An appertion came to me last night: it was the ghost of Cynical Bear, calculator in hand, telling me that the level of borrowing at WPCT has become a major problem for Neil-knows-best Woodford. And indeed it is: as at the end of December Gross Assets (ie before bank borrowings) stood at £969 million, according to Woodford. With net assets of 97.61p per share and 827 million shares that works out at net assets of £807 million and that means borrowing of a whopping £162 million, or 19.6% of NAV. Yikes!
Following my piece this morning on Woodford (HERE), I note that Woodford Patient Capital Trust (WPCT) published its interims at the rather odd time of 9.45am today which ruins my competition to some extent. Anyway, there is some good news in there that I am happy to report but it still begs a few questions that I am also happy to ask in my general nit-picking way.
There is good news for Woodford Patient Capital Trust (WPCT) in the end-July portfolio listings that came out yesterday, ironically due to a bit of help from the Woodford’s flagship fund, the Equity Income Fund. More interestingly, I think I have finally worked out how the Equity Income Fund is getting round its 10% unquoted stock limits which makes shocking reading if correct.
Having looked at Woodford’s Equity Income Fund earlier, I will now turn to Woodford Patient Capital Trust (WPCT) which as ever, even though the goalposts keep moving, is up against its limits and with the portfolio remaining awash with cash guzzlers, I’m struggling to understand how Neil Woodford gets out of the mess.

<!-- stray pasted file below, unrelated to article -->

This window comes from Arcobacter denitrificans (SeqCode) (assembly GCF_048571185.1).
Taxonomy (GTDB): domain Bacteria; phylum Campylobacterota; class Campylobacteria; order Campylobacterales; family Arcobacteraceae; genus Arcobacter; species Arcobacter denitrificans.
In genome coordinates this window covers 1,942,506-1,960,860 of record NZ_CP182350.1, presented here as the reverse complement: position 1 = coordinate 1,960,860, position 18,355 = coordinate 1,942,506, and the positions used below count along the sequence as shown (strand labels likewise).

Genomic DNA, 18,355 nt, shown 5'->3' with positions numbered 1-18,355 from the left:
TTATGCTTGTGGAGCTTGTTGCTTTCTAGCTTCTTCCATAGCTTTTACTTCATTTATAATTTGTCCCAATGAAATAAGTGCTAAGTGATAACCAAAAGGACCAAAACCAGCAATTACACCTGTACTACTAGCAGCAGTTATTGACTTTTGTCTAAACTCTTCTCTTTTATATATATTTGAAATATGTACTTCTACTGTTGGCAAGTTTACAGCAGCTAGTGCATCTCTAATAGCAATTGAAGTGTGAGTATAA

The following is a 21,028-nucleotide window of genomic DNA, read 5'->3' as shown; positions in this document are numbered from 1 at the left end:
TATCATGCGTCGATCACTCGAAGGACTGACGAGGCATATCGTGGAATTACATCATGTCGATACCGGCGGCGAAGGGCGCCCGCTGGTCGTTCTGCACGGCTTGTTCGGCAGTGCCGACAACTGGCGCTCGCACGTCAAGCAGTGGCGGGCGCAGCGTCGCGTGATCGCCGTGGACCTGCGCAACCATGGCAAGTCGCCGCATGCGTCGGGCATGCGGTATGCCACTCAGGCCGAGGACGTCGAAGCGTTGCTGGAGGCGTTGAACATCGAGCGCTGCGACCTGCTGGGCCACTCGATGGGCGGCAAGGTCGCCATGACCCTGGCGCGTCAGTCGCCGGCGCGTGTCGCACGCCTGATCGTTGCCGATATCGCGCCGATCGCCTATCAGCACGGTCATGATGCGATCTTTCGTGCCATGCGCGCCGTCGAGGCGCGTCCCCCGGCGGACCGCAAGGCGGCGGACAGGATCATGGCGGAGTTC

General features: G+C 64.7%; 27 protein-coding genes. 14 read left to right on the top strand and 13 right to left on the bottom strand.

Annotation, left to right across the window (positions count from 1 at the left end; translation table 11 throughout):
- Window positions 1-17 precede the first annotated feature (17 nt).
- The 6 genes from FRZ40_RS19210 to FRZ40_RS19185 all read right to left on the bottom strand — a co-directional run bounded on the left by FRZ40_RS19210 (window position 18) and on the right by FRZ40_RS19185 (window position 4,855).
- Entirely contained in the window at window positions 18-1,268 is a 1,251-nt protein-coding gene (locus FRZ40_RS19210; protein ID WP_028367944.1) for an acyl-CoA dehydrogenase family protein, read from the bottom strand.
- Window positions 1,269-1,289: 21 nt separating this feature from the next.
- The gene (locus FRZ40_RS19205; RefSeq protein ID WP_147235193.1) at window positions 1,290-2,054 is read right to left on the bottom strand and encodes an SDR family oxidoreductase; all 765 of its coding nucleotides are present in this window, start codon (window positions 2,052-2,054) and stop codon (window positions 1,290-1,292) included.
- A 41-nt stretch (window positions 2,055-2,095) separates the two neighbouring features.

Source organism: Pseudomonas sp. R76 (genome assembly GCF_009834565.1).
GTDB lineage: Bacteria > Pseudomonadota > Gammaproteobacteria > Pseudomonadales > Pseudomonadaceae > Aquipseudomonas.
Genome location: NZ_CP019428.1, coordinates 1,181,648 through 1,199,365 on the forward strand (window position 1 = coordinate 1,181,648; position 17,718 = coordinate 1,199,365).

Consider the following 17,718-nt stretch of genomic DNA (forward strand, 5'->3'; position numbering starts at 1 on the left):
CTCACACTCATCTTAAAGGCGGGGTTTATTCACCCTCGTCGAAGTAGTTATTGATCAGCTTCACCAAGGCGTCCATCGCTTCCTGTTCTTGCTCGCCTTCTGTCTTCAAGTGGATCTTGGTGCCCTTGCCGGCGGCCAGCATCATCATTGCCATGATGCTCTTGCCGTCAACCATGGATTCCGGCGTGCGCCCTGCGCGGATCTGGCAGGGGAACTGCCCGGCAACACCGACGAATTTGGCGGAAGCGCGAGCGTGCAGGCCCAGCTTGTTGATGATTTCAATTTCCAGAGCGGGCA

It’s undoubtedly been a good week for Neil Woodford, with the Autolus IPO getting off to a flying start and I also sense the Stobart tussle is moving in his direction too. Nevertheless, as I’m still in a grump about his shoddy debt non-disclosure last week, I thought I’d have a look through the Woodford Patient Capital Trust (WPCT) portfolio to see what else I could find as he’s always banging on about unicorns hiding in there somewhere.
As I’m always quick to criticise, I thought it only right to congratulate Mr Woodford when the rare pieces of good news turn up and Autolus’s news yesterday is undoubtedly good news although I’m still going to make a couple of observations re Woodford Patient Capital Trust (WPCT).
I’ve always thought it odd when investment vehicles merely take stakes in other investment funds as one ends up with duplication of fees. There is usually an investment policy limit on such stakes, not that Mr Woodford appears to be taking the limit at Woodford Patient Capital Trust (WPCT) that seriously. Why would he - rules are for the great unwashed aren’t they?
Almost three years after launch, Woodford has achieved what would have seemed impossible at the launch of Woodford Patient Capital Trust (WPCT) back in April 2015 in that he has managed to compile a portfolio of 85 holdings without one obviously profitable company among them. Having sold the star of the portfolio in the month namely A J Bell, to keep the lights on and fund a few other future dogs, he’s now left with a whole array of cash-guzzling, largely illiquid dogs – what’s not to like.
UPDATED: Over the weekend I revealed a potential nuclear landmine that could well blow up the Woodford Patient Capital Trust (WPCT).The bad news for the asleep at the wheel nmot so independent NEDS at the Trust is that I have found two more landmines which have been averted but are there more?